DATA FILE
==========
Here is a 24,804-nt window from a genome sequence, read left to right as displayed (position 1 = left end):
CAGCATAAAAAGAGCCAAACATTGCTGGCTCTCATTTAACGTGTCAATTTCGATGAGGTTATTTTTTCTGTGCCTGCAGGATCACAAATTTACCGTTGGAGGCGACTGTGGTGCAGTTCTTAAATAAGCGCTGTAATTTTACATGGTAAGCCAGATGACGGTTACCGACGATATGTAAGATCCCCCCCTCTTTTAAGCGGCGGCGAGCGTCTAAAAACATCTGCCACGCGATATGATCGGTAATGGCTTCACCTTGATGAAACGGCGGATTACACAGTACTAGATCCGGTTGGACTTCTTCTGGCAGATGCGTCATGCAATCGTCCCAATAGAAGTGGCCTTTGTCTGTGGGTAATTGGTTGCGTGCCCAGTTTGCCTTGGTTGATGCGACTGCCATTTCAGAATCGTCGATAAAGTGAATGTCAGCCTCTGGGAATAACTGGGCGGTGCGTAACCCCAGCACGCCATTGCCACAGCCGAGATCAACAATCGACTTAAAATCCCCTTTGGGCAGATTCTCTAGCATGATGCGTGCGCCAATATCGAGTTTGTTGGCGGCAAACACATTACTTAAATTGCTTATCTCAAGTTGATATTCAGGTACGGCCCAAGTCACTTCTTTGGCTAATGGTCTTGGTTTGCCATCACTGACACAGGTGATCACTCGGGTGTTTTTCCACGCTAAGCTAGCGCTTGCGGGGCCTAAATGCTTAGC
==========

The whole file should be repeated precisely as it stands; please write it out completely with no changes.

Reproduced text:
Here is a 24,804-nt window from a genome sequence, read left to right as displayed (position 1 = left end):
CAGCATAAAAAGAGCCAAACATTGCTGGCTCTCATTTAACGTGTCAATTTCGATGAGGTTATTTTTTCTGTGCCTGCAGGATCACAAATTTACCGTTGGAGGCGACTGTGGTGCAGTTCTTAAATAAGCGCTGTAATTTTACATGGTAAGCCAGATGACGGTTACCGACGATATGTAAGATCCCCCCCTCTTTTAAGCGGCGGCGAGCGTCTAAAAACATCTGCCACGCGATATGATCGGTAATGGCTTCACCTTGATGAAACGGCGGATTACACAGTACTAGATCCGGTTGGACTTCTTCTGGCAGATGCGTCATGCAATCGTCCCAATAGAAGTGGCCTTTGTCTGTGGGTAATTGGTTGCGTGCCCAGTTTGCCTTGGTTGATGCGACTGCCATTTCAGAATCGTCGATAAAGTGAATGTCAGCCTCTGGGAATAACTGGGCGGTGCGTAACCCCAGCACGCCATTGCCACAGCCGAGATCAACAATCGACTTAAAATCCCCTTTGGGCAGATTCTCTAGCATGATGCGTGCGCCAATATCGAGTTTGTTGGCGGCAAACACATTACTTAAATTGCTTATCTCAAGTTGATATTCAGGTACGGCCCAAGTCACTTCTTTGGCTAATGGTCTTGGTTTGCCATCACTGACACAGGTGATCACTCGGGTGTTTTTCCACGCTAAGCTAGCGCTTGCGGGGCCTAAATGCTTAGC